Video games are inextricably linked to technological progression. Designers have always been and will always be limited in some way by the boundaries of the hardware and interface they are creating the game for. Understandably, the idea of making games that utilize 3D space was an enticing idea when it was becoming more feasible in the 1990s. 3D gaming truly began to take off in the era of the N64 and PS1, where it was considered the hot new thing. By comparison, 2D games were often looked down on as feeling antiquated and. Perspectives are a bit more balanced now, with most people accepting that there will always be room for both 2D and 3D games, as they offer fundamentally different experiences. But during this new advent, many publishers were eager to bring their successful franchise into this new dimension. Some franchises fared better than others, and some took a very, very long time to make the leap into 3D, if they ever even did at all. This article will focus on taking a very abridged look at some of those transitions from 2D to 3D, and what changed in the process.
The new frontier of designing 3D games was the Wild West. Everyone was trying to make something functional and fun with the tools they had, and some worked better than others. When bringing “classic” franchise Bubsy into the 3rd dimension (in this case, the word “classic” just means “old”), the designers used what was more or less a brutalist approach for a system to move and jump in a 3D world. The camera was locked squarely behind Bubsy and would swing downward sickeningly in an attempt to let you see where you are going to land. Super Mario 64, on the other hand, used a more intuitive system of untethering Mario’s movements from the viewpoint, allowing him to move in any direction while the camera could move independent of him. The concept of a free-moving 3D camera was so new that Nintendo decided to anthropomorphize the concept by making the camera an actual character (a Lakitu with a camera on a fishing pole) that was present in the level following Mario around. This would become the norm after some other games had some additional growing pains with tanks controls of one type or another.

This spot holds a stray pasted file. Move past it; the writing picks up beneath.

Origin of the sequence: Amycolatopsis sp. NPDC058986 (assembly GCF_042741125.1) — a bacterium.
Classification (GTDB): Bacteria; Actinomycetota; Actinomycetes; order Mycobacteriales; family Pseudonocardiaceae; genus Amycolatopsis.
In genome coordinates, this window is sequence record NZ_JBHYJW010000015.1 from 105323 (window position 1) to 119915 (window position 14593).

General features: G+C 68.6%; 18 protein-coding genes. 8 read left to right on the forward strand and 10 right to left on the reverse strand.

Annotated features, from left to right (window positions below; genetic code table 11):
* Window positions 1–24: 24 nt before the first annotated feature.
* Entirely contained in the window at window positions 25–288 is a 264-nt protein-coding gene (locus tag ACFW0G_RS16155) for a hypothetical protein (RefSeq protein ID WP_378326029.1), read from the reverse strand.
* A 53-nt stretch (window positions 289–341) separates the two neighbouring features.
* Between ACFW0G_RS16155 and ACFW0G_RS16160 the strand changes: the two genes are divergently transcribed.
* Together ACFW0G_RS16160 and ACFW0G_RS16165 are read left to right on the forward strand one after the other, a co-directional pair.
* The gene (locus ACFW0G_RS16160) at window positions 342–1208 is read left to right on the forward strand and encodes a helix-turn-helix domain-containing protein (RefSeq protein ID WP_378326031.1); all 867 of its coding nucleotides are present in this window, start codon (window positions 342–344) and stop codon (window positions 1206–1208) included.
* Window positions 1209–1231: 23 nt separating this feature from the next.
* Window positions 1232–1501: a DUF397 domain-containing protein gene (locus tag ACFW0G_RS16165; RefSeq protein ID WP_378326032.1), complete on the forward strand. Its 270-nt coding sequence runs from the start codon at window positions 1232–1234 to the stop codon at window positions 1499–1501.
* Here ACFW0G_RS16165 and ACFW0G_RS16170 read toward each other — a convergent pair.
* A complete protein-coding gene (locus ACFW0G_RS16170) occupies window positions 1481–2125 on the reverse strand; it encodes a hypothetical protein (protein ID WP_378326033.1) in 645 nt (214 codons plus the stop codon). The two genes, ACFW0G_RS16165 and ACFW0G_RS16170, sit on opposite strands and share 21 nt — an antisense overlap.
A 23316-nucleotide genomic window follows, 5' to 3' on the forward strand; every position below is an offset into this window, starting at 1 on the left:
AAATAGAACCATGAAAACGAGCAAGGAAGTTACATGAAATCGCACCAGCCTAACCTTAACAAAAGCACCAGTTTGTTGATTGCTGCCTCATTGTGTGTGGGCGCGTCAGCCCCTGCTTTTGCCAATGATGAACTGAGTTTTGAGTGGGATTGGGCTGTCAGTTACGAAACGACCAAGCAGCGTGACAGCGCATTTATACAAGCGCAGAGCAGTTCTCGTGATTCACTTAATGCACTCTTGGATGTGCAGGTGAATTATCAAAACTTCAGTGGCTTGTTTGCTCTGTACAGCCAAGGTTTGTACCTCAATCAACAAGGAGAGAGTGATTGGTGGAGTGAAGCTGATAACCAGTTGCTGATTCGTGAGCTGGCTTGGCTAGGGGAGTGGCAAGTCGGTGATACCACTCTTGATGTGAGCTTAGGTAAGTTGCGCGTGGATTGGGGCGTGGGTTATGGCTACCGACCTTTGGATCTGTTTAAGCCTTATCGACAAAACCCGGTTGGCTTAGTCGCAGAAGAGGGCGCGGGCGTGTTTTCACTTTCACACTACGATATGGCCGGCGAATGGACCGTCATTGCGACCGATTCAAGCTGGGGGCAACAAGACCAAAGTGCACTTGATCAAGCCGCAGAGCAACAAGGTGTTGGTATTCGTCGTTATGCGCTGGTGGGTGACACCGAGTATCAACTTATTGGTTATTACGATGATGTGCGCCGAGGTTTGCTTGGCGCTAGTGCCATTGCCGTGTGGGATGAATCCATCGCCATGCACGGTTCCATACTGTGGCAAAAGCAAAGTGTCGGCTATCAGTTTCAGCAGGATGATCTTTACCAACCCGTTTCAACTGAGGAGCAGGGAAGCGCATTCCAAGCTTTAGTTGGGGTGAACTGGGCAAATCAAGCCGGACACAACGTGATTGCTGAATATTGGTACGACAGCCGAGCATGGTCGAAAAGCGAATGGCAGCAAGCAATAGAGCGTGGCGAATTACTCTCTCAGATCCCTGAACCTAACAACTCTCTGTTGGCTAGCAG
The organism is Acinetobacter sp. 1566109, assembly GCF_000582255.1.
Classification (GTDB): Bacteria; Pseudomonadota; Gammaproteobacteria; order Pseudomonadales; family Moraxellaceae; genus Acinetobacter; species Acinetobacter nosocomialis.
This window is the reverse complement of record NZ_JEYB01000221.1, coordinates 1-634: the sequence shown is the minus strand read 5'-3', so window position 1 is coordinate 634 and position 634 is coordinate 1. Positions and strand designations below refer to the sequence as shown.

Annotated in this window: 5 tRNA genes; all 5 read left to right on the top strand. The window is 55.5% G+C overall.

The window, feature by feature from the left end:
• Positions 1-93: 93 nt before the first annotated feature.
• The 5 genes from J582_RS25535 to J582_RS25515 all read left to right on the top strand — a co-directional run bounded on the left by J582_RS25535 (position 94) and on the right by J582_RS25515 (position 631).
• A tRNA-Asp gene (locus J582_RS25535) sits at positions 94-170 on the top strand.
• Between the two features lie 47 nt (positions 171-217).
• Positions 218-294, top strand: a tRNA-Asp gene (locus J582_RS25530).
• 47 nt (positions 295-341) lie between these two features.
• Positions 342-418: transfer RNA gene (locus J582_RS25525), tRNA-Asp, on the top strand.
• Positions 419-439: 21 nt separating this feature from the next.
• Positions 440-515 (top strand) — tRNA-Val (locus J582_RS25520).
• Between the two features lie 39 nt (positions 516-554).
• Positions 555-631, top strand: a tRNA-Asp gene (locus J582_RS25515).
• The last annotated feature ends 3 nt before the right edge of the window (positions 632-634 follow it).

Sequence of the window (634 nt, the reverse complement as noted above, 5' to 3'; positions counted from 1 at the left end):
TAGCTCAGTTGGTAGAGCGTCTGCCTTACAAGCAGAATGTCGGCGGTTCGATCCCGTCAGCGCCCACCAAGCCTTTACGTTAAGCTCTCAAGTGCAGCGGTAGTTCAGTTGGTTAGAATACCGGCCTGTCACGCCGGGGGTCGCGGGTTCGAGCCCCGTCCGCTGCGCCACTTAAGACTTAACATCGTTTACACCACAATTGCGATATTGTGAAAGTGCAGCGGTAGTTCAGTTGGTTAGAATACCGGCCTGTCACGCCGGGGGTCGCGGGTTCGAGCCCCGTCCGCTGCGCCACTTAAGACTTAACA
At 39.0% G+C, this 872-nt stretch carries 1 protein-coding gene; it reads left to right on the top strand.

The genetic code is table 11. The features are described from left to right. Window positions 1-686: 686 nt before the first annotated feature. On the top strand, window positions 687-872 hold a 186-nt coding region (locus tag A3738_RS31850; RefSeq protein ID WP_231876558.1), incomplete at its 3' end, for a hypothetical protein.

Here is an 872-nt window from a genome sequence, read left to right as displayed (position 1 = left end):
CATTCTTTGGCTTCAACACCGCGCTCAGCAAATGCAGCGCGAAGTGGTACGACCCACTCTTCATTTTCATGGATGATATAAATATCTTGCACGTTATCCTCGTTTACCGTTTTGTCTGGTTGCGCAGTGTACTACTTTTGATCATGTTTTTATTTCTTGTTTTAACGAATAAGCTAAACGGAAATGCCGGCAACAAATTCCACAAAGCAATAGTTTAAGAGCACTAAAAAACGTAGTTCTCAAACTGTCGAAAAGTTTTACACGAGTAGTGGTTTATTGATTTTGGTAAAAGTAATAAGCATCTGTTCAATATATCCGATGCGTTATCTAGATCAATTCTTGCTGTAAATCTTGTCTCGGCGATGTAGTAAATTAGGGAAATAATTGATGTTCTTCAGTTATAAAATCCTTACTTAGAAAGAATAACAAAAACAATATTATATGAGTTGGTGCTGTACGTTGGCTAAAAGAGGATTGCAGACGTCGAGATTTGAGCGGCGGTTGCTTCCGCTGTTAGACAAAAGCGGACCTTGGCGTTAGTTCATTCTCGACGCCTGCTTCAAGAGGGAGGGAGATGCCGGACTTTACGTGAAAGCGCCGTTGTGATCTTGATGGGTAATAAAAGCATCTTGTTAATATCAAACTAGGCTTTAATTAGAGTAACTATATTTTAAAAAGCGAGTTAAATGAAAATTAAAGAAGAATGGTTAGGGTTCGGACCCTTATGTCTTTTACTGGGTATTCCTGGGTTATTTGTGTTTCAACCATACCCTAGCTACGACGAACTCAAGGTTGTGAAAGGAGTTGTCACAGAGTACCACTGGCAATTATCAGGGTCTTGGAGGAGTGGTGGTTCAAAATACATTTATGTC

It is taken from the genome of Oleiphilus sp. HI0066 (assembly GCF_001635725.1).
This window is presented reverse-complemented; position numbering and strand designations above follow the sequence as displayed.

Some designers made concessions since 3D assets were exponentially more complicated to design and animate than most 2D ones. While many 2D games contained many levels with unique environments, some very influential early 3D games decided to make it a priority to get as much bang for their buck out of their levels. 2D Mario games and others of its ilk had previously been obstacle courses in which the primary goal is to just get to the end of the level. Collectables and power ups were largely optional bonuses. But Super Mario 64 instituted a fundamental design change that pretty much codified the biggest games of the generation. Instead of dozens and dozens of short levels, the game had only 15 courses that were more open-ended and designed to be traversed multiple times. Instead of being one simple course with one goal at the end, the purpose of the game was to collect the stars that were scattered in different areas of the map. Re-entering the course to tackle another star would usually send you to a completely different corner of the level. It all still involved some amount of jumping and navigating obstacles, but the design and incentives were fundamentally different. This style of game would come to be known as a Collectathon. Many of the successful franchises that entered the 3D gaming space followed and expanded on this design formula, with some executing it better than others. Numerous older franchises eventually made their way into 3D using some variation of this design philosophy, including Earthworm Jim, Rayman, and Donkey Kong. Donkey Kong 64 built off of the formula Rare had previously implemented in the Banjo Kazooie games, and stretched it to its limits with numerous collectables, some of which could only be picked up by specific characters. Collectathons went strong for many years before fizzling out a bit during the Xbox 360/PS3 era. Though they have had something of a renaissance lately, with some high-profile releases like Super Mario Odyssey, Yooka-Laylee, and A Hat in Time building off of the established base. Numerous smaller indie projects also seek to re-collect that magic.